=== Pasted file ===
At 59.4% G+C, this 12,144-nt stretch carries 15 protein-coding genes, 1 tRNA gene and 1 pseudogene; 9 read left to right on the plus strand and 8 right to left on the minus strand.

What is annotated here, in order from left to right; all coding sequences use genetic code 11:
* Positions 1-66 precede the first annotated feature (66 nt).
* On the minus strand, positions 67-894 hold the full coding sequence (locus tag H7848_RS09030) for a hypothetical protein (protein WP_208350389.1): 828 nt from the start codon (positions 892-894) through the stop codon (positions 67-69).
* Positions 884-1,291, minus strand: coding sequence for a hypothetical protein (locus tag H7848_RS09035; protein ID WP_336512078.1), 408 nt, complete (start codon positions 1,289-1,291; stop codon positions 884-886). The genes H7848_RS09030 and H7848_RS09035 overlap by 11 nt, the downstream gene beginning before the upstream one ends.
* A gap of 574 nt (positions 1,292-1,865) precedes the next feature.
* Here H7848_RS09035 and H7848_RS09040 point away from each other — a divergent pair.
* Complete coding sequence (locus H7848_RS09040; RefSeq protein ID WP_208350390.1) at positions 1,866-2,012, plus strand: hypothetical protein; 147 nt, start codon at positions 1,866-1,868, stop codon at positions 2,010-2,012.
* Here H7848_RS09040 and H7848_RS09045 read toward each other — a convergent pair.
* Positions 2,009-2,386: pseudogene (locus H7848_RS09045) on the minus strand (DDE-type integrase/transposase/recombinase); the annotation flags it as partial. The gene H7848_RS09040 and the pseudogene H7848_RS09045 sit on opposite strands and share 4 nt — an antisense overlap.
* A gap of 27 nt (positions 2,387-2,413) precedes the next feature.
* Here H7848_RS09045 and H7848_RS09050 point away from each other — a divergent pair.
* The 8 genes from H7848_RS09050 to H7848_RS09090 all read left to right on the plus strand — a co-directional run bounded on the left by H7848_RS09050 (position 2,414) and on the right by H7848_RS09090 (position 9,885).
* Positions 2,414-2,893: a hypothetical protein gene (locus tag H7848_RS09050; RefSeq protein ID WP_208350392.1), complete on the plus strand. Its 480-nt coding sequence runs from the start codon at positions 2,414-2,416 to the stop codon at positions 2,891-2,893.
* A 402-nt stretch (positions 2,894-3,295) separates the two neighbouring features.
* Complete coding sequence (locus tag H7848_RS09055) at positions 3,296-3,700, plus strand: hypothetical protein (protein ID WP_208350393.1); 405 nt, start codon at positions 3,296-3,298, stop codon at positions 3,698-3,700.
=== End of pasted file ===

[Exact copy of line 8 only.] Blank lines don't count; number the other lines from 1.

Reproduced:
* Complete coding sequence (locus H7848_RS09040; RefSeq protein ID WP_208350390.1) at positions 1,866-2,012, plus strand: hypothetical protein; 147 nt, start codon at positions 1,866-1,868, stop codon at positions 2,010-2,012.